8. Extend a phone call for a few minutes

9. Health benefits for child

10. Health benefits for mom


There are just so many!  I'm a mom of boys and the only time they sat still was while nursing.  I cherish those times to hold them, touch their faces, admire their long lashes, giggle with them when they make eye contact.  Just so special.

post #6 of 41
Health! I believe every child has the right to a minimum 2 years of being breast fed. I admit that I stopped feeding my son after this for purely selfish reasons. Breast fed children are so much healthier and have less problems.. They seem a LOT brighter than other kids too. I don't understand why people put so much emphasis on things you can buy like vaccines, toys, education for their children's well-being, yet fail to provide to very basic "God-given" perfect food which is free! And then there's all the other benefits of breast feeding that are numerous. But health is the primary reason for me. Do people really think it is ok to feed a baby formula? A completely fake and processed substance full of crap? Made with tap water and microwaved in plastic? No wonder modern day kids are sicker than ever.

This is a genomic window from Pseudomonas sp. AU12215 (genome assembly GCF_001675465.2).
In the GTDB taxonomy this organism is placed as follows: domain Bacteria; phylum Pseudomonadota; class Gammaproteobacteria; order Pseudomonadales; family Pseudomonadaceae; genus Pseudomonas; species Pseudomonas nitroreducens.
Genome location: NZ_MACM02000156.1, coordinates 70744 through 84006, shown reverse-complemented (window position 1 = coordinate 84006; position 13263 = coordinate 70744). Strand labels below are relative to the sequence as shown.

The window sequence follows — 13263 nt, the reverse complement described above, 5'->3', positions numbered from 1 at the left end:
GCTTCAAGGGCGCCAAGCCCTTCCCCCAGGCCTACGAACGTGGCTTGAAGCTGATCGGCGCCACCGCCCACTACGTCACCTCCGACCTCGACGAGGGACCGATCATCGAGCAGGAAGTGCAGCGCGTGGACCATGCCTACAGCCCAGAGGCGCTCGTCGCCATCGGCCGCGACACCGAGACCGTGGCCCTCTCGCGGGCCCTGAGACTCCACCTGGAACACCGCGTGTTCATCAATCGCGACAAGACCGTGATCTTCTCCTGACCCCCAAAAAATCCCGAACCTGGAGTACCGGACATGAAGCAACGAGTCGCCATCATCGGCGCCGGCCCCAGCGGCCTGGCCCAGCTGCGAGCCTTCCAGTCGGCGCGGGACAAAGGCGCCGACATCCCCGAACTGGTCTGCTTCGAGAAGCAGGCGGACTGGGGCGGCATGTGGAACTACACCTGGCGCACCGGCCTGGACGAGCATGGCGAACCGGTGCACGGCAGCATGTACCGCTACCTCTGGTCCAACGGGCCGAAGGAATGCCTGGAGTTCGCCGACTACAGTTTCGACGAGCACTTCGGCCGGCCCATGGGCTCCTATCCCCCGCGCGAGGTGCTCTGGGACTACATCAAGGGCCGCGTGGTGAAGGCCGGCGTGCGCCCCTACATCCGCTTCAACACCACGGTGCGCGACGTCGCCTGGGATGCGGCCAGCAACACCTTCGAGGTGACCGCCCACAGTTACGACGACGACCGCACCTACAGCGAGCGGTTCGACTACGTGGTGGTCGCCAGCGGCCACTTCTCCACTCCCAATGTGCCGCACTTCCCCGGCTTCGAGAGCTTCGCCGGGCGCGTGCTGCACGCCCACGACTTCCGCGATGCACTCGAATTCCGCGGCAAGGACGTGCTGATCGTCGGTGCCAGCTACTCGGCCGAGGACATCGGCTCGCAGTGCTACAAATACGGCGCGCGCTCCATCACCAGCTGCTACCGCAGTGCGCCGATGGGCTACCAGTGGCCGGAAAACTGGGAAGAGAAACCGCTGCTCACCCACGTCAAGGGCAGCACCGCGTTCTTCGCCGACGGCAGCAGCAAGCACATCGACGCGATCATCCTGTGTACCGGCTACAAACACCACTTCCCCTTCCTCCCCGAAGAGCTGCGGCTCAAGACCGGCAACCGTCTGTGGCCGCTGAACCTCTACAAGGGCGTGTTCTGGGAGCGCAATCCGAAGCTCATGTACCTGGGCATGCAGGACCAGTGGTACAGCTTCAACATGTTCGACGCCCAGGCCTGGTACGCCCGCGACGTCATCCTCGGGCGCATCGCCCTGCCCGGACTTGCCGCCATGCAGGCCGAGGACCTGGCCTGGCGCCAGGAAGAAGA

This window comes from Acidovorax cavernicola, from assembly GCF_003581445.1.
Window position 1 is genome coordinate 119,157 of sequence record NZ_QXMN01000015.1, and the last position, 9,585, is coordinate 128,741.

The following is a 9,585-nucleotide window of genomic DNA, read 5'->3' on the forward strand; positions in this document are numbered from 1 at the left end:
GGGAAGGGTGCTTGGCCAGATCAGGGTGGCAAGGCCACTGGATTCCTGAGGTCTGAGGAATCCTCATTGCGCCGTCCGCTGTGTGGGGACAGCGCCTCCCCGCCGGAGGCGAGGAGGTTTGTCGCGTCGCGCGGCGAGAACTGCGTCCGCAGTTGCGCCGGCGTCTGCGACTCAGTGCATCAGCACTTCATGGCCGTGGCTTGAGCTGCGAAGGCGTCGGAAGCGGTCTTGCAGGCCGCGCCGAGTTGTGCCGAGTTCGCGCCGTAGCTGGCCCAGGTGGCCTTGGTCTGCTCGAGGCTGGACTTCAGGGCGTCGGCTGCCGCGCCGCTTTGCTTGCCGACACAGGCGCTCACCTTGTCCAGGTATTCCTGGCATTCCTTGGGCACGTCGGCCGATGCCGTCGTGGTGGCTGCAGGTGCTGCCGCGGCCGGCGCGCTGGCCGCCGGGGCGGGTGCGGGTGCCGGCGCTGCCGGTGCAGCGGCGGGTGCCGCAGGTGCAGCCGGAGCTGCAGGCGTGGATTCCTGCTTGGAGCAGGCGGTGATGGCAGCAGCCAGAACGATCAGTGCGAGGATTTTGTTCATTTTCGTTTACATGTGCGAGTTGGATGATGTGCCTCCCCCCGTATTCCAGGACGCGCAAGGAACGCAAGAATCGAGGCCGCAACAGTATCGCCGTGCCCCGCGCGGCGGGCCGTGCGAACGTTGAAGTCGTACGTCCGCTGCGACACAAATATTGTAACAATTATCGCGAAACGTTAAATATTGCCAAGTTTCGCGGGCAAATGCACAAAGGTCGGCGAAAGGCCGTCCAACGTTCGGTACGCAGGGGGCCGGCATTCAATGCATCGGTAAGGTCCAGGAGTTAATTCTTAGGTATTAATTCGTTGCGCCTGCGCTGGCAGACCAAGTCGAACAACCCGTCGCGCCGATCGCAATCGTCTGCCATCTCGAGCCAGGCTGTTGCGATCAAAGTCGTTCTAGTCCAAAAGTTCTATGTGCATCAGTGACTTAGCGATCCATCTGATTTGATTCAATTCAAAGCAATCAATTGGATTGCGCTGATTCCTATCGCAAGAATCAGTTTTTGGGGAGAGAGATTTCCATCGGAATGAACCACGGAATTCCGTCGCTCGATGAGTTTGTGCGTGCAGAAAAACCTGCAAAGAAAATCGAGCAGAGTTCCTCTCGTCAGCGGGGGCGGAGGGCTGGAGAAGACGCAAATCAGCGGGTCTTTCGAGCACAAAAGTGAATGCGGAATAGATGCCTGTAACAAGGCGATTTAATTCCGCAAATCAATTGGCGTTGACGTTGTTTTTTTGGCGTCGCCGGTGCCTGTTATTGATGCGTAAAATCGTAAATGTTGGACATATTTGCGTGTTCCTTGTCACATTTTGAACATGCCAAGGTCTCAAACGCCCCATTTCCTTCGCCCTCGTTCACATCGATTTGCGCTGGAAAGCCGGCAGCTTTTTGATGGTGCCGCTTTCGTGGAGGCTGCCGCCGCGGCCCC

post #7 of 41

We do child-led weaning in our house. My daughter was done between age six and seven. My son is almost seven now and he only nurses at night and not every night, so we are getting there. He still has not lost one tooth yet, though -- I keep expecting him to lose the ability to latch, but not yet. I'm confident it will be soon, though.

Both of my children have serious autoimmune issues. My daughter has a very severe autoimmune disease and was and is intolerant to almost all food. My son was diagnosed as being at risk for PDD-NOS  (a type of autism) at 18 months and has a lot of allergies. It was obvious that longterm nursing was in both of their best interests. Breastfeeding has improved their health immeasurably. Many children with my daughter's illness can eat no food and she is doing relatively well and doesn't have to be fed via g-tube. My son is recovering from autism and breastmilk has been a huge part of his recovery. He appears neurotypical to most people and is actually pretty healthy. Breastfeeding was very important to him because his sensory issues were so severe he rejected all solids until past his second birthday.

It has not always been easy but now at the end I can know that I gave it my all.

post #8 of 41
I'm still going with my 21 month old mostly because he's not ready to quit. Not even close. It calms him, comforts him, and makes his days better. I'm thinking of weaning, but he's gotta be more willing first. Plus, it fills the gaps of his picky toddler eating. I never imagined we'd be doing this still, but I can't imagine all these months without it now.
post #9 of 41